Before every book fair in elementary school, we were given a little four or five page pamphlet of what paperbacks we could expect to see. It was almost entirely scholastic books, dominated by the popular GOOSEBUMPS, with smatterings of old favorites like BABYSITTER'S CLUB. All of us, little kids with our parent's money in our pockets, flipped through pages, picking out the cool covers and sometimes even stopping to read the blurbs.
Book fairs are designed to socialize kids to do two things: read for fun, and grow into consumerism. I sit at this late hour, some decade and a half later, with an expensive degree in putting words together, as a successful outcome of that project. It worked for us because it was one of our first experiences, outside of juice boxes, to exercise our buying power. Your parents gave you ten dollars and you could buy anything you want - even this book with the scary werewolf on it.
When we were all hyped and ready to spend, we shuffled into the library in a single file line, and were amazed to find that the desks had been rearranged to form a big square, upon which books and book accessories were being sold. Our tiny, one-room library, a shitty public school thing, became a swap meet. It was as exciting as books got at our age.
If you're of my generation, I don't have to tell you that R.L. Stine's GOOSEBUMPS were the mainstay of every child's reading list. We were addicted to the series for a number of reasons: the thrill of PG-rated horror, the vast collectible potential, the illusion of taboo and the accessibility of the big text. Then there was, of course, the cover art - who still has images of a haunted, grotesque green mask buried underneath the floorboards of their subconscious? Or the illustration of a family of skeletons at a barbecue in the park? Or that static, dead stare of a ventriloquist's dummy?
Gimmicks like these moved units. Stine and Scholastic raked in our parents dollars and we took the tiny footprints they left with us through the rest of our lives. I liked GOOSEBUMPS as much as the next kid, precisely because the next kid liked them. I had, maybe, six books in the series. I liked them. But I loved ANIMORPHS.
During my book fair years, ANIMORPHS was a new series by K.A. Applegate about a group of five kids, just a little older than I, who become blessed with the ability to turn into animals and must use this power to deflect a secret invasion of mind-controlling alien slugs. But then good aliens join them. But then their family members join the aliens. But then they turned into wolves and bears and killed the bad aliens with their teeth.
It was exactly what you wanted to read when you were 9 years old.
This book was all gimmick. From the very cover, you were given a cool-by-90's-technology image of a kid morphing frame by frame into an animal. The covers were embossed, colorful, and futuristic. They all had a hole cut at the animal, which would lead into the first page, a full color scene from the story within. Once you were tricked into opening the thing, you were greeted with a flip book that ran across the bottom next to the page numbers. Now you have to flip through the pages, as the trade dress designers string you along.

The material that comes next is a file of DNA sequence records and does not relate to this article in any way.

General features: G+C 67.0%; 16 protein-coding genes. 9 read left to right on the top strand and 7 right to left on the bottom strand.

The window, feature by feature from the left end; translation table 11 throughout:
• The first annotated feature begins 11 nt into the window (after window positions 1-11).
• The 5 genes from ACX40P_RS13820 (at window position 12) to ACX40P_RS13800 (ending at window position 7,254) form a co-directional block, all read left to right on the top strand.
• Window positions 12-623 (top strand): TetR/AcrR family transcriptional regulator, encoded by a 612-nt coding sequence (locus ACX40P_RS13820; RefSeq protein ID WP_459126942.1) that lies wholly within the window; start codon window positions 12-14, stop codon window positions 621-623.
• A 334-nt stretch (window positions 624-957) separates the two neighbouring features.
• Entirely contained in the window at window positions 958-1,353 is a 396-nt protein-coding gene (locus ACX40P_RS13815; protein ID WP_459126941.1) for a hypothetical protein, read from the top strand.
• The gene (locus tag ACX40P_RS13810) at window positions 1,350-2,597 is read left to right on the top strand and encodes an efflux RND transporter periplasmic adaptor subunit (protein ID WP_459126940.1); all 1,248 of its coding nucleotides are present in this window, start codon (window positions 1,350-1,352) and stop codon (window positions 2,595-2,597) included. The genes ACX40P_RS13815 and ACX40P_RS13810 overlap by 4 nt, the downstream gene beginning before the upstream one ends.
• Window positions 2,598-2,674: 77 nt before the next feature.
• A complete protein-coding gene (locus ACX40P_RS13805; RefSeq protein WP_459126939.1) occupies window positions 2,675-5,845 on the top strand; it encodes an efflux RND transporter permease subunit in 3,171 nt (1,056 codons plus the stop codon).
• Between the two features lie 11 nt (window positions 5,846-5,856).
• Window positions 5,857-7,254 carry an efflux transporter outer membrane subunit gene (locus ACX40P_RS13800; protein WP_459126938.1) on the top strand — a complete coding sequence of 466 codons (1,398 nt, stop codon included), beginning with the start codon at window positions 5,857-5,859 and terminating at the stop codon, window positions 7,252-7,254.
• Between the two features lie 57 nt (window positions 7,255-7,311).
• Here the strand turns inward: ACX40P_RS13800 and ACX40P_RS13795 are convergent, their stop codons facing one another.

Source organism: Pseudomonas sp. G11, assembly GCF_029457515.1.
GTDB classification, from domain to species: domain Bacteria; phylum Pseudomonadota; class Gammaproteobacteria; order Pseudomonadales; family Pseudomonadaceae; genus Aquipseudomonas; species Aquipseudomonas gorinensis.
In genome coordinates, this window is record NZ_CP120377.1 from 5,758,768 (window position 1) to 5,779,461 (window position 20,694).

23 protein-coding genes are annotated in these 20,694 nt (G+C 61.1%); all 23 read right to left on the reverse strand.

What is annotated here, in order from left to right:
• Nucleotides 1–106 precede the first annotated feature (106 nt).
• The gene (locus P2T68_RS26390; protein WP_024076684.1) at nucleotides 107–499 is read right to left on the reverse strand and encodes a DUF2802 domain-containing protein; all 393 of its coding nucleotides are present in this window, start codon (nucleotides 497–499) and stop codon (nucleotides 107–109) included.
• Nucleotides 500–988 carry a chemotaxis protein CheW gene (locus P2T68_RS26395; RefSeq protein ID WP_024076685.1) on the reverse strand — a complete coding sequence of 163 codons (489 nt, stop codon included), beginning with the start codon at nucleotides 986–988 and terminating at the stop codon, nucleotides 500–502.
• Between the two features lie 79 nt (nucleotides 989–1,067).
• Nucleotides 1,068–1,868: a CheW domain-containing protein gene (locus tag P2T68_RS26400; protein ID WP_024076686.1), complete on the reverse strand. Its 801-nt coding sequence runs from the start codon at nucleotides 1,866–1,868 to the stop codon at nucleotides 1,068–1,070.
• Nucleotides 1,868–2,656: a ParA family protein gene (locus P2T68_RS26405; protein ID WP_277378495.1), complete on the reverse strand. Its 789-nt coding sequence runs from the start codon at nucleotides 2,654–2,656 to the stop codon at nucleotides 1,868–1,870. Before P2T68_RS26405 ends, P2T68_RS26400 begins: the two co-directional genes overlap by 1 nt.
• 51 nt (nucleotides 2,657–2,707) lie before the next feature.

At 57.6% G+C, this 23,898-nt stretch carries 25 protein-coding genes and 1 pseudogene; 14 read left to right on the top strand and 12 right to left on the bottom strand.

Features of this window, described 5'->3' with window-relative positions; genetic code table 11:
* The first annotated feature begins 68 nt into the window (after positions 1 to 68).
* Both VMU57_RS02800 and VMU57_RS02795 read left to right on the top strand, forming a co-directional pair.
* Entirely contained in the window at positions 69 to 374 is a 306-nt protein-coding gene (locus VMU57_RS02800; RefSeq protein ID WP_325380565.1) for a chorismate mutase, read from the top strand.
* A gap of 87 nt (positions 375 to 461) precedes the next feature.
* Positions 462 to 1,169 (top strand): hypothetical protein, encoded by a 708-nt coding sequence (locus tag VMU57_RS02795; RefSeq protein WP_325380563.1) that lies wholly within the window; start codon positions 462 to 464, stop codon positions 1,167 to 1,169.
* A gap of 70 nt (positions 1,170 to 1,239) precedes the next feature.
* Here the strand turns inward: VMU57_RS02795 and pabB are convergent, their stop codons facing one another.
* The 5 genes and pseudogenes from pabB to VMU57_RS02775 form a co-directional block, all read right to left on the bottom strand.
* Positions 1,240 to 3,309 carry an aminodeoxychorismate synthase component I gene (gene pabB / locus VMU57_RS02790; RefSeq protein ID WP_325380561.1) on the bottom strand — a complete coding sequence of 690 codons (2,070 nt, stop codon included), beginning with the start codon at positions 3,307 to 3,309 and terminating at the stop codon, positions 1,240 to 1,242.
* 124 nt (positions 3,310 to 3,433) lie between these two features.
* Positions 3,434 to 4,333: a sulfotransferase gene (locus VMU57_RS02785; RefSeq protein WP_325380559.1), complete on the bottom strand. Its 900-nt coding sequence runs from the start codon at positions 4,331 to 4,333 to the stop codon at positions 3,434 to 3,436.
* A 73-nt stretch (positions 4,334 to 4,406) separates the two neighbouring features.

All of these things came together to create a buzz among kids. It was modern, cool, sci-fi, edgy and adventurous. Applegate had me deeply and hopelessly hooked. The books came out once a month, and for three years I ate them up as soon as they came out. I bought the hardcover side stories, joined the fan club, started a web page, watched the tv show, bought the toy and more. For geeks in training, this was what taught us to absorb the entirety of something into your identity. It was just liking something, it was participating in a culture of fandom. I wasn't just a person who liked ANIMORPHS, I was an ANIMORPHS fan. For me, every obsession, every enthusiast tendency, it began right here.
It taught me to love science fiction and serialized fiction. It taught me the very basics of voice and universe building. For three years until it ended, it had me enthralled in this basically by-the-numbers saga of kids turning into tigers to kill alien slugs. It was such a big part of my excitement back then, I would never have believed that I would end up tossing all 56 books into the trash without a second thought.
Because all things we adore wither away. I moved on to cartoons, then pro-wrestling, then video games, then comic books, and then folk rock. These are all things that were big, to me, and are either now gone or will some day likely be.
Every once in a while, I will have the good fortune to run into an adult, like myself, who has been so thoroughly impacted by the adventures of the Animorphs, and we get to partake in a strange, nostalgic conversation built out of vague half-remembered artifacts. Remember when Jake...? or What was the name of the traitor again? or Did you like how it ended?
We don't always have the answers, but we have a good time trying to find them. It's enjoyable to trade stories, as if we were veterans of an old war that no one remembered. In a way it is a shared experience, and not purely of kids turning into animals killing aliens. It's also that of our childhood, and remembering our shared first step in becoming who we are and how we came to be. To be able to have something so germinal, so basic, in common with a stranger is a gift.